Gentleman’s Relish may provoke giggles, but it’s a real product.
Stumbling on a small plastic “tin” of The Gentleman’s Relish at Myers of Keswick, you might rub your eyes in disbelief. Is it real or some elaborate limey joke?
Invented in 1828, The Gentleman’s Relish is an English condiment intended to be spread on crackers or toast. Its main constituents are ground anchovies (60%), butter, and salt. The product is made in Aylesford, Kent by Patum Peperium, a Latin-sounding name if ever there was one. Indeed, there may be some actual ancient inspiration, since Gentleman’s Relish recalls the Roman flavor-all called garum, which was made mainly with fermented fish guts. Refreshingly, the container warns you to “Use Very Sparingly,” and when was the last time you saw a product that wanted you to use less?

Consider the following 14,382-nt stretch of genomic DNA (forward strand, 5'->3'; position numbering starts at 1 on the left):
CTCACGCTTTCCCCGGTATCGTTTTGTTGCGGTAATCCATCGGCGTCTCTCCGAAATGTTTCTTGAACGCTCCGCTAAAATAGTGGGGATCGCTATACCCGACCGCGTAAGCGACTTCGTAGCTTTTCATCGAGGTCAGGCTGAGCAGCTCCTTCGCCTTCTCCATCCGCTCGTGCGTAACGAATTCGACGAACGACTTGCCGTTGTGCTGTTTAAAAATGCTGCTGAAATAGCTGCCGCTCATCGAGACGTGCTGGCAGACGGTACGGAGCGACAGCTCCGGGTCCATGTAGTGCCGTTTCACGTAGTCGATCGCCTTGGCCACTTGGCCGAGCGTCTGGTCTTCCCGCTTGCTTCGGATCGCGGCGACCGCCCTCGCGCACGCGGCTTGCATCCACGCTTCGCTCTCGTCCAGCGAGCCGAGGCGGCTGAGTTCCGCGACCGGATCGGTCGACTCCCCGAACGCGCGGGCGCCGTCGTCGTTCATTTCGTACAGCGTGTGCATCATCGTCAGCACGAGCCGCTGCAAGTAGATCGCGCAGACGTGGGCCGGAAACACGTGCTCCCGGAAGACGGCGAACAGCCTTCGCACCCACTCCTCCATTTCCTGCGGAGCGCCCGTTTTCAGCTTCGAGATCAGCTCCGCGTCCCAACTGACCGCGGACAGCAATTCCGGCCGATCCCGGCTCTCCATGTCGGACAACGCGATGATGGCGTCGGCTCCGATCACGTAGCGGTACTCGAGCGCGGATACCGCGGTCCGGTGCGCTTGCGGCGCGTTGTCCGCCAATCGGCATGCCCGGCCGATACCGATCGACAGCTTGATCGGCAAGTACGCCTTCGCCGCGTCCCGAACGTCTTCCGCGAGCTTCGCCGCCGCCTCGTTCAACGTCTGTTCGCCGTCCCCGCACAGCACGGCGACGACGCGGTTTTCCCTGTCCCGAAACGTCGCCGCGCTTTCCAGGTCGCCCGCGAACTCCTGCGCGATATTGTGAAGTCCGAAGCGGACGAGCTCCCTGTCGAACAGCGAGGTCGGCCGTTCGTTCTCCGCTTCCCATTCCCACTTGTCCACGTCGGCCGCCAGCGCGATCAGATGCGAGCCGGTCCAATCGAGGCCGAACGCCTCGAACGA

Go ahead! Spread some on a cracker. Actually, that’s way too much.
The taste turns out to be salty in the extreme, definitely fishy, but with a spicy edge that recalls, er, anise. On a canape at a party, it wouldn’t be a bad choice, or spread on bread before applying egg salad.
The name causes one to raise one’s eyebrows, of course. But is there really something obscene about it? Generations of Englishmen have apparently thought so, because the name was used for a play about a pornographer, and the smell of the product is vaguely reminiscent of sex.